By Anna Isaac
U.S. stocks wobbled around the flatline Wednesday, threatening to snap the Dow Jones Industrial Average's recent streak of gains.
The blue-chip index edged up 46 points, or 0.2%, to 26955. The S&P 500 ticked up 0.1%, and the Nasdaq Composite advanced 0.2%.
With not much economic data on the docket for Wednesday, markets moves were relatively muted. Investors are looking ahead to central bank meetings in the coming days when the European Central Bank and Federal Reserve are expected to cut interest rates.
Earnings-related news drove swings among individual stocks, with Dave & Buster's Entertainment sliding 9% after cutting its guidance for the full year.
GameStop tumbled 22% after reporting a loss for the most recent quarter and giving a downbeat forecast for the full year.
Elsewhere, markets in Europe and Asia were mostly higher. The Stoxx Europe 600 rose 0.5% and South Korea's Kospi added 0.8% after strong jobs data.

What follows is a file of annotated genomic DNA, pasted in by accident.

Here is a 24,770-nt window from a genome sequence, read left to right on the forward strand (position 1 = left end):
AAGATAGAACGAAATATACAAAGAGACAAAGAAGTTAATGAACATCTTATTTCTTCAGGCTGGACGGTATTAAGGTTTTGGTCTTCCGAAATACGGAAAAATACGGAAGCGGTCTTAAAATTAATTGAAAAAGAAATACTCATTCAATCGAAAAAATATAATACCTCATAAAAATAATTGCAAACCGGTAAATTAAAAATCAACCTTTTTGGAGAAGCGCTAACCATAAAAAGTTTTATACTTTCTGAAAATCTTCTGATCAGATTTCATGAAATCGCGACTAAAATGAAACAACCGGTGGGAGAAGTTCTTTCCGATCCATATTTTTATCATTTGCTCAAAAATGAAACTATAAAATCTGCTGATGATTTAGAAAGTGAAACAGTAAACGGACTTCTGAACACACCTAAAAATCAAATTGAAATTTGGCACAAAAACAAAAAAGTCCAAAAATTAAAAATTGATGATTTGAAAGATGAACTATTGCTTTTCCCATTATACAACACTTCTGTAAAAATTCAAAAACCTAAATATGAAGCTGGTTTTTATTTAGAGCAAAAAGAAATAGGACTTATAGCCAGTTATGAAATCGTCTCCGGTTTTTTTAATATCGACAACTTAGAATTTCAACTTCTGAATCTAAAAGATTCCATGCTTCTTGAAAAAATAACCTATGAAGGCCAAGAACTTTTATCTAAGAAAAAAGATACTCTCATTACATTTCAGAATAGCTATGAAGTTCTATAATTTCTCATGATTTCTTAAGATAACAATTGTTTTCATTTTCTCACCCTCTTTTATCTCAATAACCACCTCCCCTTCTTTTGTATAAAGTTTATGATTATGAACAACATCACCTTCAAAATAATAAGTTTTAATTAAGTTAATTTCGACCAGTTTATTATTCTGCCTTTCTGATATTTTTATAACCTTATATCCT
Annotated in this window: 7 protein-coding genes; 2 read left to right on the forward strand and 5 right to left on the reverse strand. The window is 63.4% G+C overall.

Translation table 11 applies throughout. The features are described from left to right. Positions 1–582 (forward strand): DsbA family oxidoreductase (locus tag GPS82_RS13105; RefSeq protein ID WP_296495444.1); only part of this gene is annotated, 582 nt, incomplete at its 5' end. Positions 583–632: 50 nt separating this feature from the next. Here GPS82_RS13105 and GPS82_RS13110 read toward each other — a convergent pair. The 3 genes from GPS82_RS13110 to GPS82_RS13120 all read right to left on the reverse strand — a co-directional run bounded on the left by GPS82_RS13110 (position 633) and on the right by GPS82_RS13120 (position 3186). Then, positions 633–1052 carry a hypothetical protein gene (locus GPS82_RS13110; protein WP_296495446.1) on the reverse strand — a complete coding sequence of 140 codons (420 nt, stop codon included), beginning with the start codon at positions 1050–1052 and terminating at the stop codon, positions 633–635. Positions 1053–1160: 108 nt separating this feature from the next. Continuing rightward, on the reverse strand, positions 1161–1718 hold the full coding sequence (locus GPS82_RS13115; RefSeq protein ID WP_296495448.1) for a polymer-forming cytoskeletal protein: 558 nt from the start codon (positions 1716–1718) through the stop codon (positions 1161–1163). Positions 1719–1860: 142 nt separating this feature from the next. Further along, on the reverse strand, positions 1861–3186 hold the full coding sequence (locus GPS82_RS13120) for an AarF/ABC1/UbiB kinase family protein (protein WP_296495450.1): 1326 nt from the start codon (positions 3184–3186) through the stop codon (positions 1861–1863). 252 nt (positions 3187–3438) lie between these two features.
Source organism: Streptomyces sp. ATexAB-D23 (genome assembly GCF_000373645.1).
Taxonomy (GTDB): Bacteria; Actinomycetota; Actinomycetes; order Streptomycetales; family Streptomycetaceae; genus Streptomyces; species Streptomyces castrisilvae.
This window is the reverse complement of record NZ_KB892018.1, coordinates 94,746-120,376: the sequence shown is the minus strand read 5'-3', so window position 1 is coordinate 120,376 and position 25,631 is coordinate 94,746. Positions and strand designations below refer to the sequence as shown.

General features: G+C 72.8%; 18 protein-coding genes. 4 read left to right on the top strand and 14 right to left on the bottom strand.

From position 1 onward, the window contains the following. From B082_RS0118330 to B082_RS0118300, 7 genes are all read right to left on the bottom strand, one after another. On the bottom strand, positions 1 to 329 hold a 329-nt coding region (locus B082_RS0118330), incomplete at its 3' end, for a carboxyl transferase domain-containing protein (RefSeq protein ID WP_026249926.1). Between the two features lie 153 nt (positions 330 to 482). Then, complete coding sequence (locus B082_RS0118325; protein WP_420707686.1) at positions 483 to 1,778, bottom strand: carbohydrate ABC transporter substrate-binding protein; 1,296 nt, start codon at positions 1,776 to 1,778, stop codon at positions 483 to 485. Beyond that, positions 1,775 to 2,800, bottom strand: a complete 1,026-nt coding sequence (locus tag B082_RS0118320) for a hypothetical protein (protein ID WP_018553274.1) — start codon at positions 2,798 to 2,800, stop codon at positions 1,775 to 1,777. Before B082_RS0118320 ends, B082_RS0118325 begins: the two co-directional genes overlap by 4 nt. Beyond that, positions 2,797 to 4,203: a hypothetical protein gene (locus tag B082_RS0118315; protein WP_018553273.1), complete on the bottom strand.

Shares of London Stock Exchange Group gained 5.6% after Hong Kong Exchanges & Clearing made an offer to buy it in a $36.56 billion cash-and-share deal.
Investors have shown signs in recent days of expecting less stimulus from the ECB when it meets Thursday.
"Ahead of the ECB meeting investors seemed to take some chips off the table with aggressive expectations being pared back," said Antoine Bouvet, senior rates strategist at ING Bank in a note.
Still, investors are mostly expecting lower interest rates from the ECB and from the Fed when the U.S. central bank meets next week. On Wednesday, President Trump called again for looser policy, when he tweeted, "The Federal Reserve should get our interest rates down to ZERO, or less, and we should then start to refinance our debt."
Expectations of lower rates helped markets climb at the start of the year, though stocks have pared some of their gains since then.
Government bond prices weakened, with the yield on the 10-year U.S. Treasury note rising to 1.732% from 1.706% on Tuesday after data showed producer prices rose more than expected in August.
Inflation tends to hurt government bond prices, since it chips away at the value of bonds' fixed payouts.
Akane Otani contributed to this article
Write to Anna Isaac at firstname.lastname@example.org
(END) Dow Jones Newswires
September 11, 2019 10:03 ET (14:03 GMT)
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